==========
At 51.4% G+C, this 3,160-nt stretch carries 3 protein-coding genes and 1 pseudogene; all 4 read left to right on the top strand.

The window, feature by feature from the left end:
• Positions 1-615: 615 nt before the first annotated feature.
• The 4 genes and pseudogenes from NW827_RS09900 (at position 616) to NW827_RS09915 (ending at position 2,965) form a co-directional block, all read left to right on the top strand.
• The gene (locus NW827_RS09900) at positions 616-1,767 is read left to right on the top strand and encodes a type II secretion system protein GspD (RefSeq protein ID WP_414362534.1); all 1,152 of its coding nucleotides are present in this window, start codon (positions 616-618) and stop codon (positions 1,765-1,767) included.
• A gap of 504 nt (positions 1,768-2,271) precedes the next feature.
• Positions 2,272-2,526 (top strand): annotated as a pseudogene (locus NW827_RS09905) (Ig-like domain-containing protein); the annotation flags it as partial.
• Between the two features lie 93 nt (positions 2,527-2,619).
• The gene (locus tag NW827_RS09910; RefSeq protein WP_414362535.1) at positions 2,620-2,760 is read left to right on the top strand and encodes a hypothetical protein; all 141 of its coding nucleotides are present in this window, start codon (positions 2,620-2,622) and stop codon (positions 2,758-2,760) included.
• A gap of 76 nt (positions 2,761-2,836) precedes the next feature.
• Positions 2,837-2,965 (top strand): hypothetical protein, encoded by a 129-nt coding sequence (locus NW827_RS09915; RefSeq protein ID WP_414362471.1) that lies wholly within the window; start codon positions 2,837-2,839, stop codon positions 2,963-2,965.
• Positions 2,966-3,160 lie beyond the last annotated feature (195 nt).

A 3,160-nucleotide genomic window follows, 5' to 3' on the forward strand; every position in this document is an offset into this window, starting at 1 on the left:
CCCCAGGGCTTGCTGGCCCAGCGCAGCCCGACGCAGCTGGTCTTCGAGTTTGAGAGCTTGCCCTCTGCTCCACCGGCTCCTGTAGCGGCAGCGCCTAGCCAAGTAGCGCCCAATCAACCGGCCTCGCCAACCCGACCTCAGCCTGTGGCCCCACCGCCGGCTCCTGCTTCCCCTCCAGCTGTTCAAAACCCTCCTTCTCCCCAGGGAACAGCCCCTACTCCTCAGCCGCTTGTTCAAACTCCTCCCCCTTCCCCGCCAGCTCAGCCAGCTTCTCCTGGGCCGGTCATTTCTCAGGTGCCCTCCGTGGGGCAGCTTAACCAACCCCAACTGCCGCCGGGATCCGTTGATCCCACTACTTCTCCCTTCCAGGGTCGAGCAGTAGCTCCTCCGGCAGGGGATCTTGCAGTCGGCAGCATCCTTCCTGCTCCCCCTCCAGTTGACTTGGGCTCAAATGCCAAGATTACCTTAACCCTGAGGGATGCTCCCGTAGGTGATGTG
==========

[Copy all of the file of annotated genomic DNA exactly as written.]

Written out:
At 51.4% G+C, this 3,160-nt stretch carries 3 protein-coding genes and 1 pseudogene; all 4 read left to right on the top strand.

The window, feature by feature from the left end:
• Positions 1-615: 615 nt before the first annotated feature.
• The 4 genes and pseudogenes from NW827_RS09900 (at position 616) to NW827_RS09915 (ending at position 2,965) form a co-directional block, all read left to right on the top strand.
• The gene (locus NW827_RS09900) at positions 616-1,767 is read left to right on the top strand and encodes a type II secretion system protein GspD (RefSeq protein ID WP_414362534.1); all 1,152 of its coding nucleotides are present in this window, start codon (positions 616-618) and stop codon (positions 1,765-1,767) included.
• A gap of 504 nt (positions 1,768-2,271) precedes the next feature.
• Positions 2,272-2,526 (top strand): annotated as a pseudogene (locus NW827_RS09905) (Ig-like domain-containing protein); the annotation flags it as partial.
• Between the two features lie 93 nt (positions 2,527-2,619).
• The gene (locus tag NW827_RS09910; RefSeq protein WP_414362535.1) at positions 2,620-2,760 is read left to right on the top strand and encodes a hypothetical protein; all 141 of its coding nucleotides are present in this window, start codon (positions 2,620-2,622) and stop codon (positions 2,758-2,760) included.
• A gap of 76 nt (positions 2,761-2,836) precedes the next feature.
• Positions 2,837-2,965 (top strand): hypothetical protein, encoded by a 129-nt coding sequence (locus NW827_RS09915; RefSeq protein ID WP_414362471.1) that lies wholly within the window; start codon positions 2,837-2,839, stop codon positions 2,963-2,965.
• Positions 2,966-3,160 lie beyond the last annotated feature (195 nt).

A 3,160-nucleotide genomic window follows, 5' to 3' on the forward strand; every position in this document is an offset into this window, starting at 1 on the left:
CCCCAGGGCTTGCTGGCCCAGCGCAGCCCGACGCAGCTGGTCTTCGAGTTTGAGAGCTTGCCCTCTGCTCCACCGGCTCCTGTAGCGGCAGCGCCTAGCCAAGTAGCGCCCAATCAACCGGCCTCGCCAACCCGACCTCAGCCTGTGGCCCCACCGCCGGCTCCTGCTTCCCCTCCAGCTGTTCAAAACCCTCCTTCTCCCCAGGGAACAGCCCCTACTCCTCAGCCGCTTGTTCAAACTCCTCCCCCTTCCCCGCCAGCTCAGCCAGCTTCTCCTGGGCCGGTCATTTCTCAGGTGCCCTCCGTGGGGCAGCTTAACCAACCCCAACTGCCGCCGGGATCCGTTGATCCCACTACTTCTCCCTTCCAGGGTCGAGCAGTAGCTCCTCCGGCAGGGGATCTTGCAGTCGGCAGCATCCTTCCTGCTCCCCCTCCAGTTGACTTGGGCTCAAATGCCAAGATTACCTTAACCCTGAGGGATGCTCCCGTAGGTGATGTG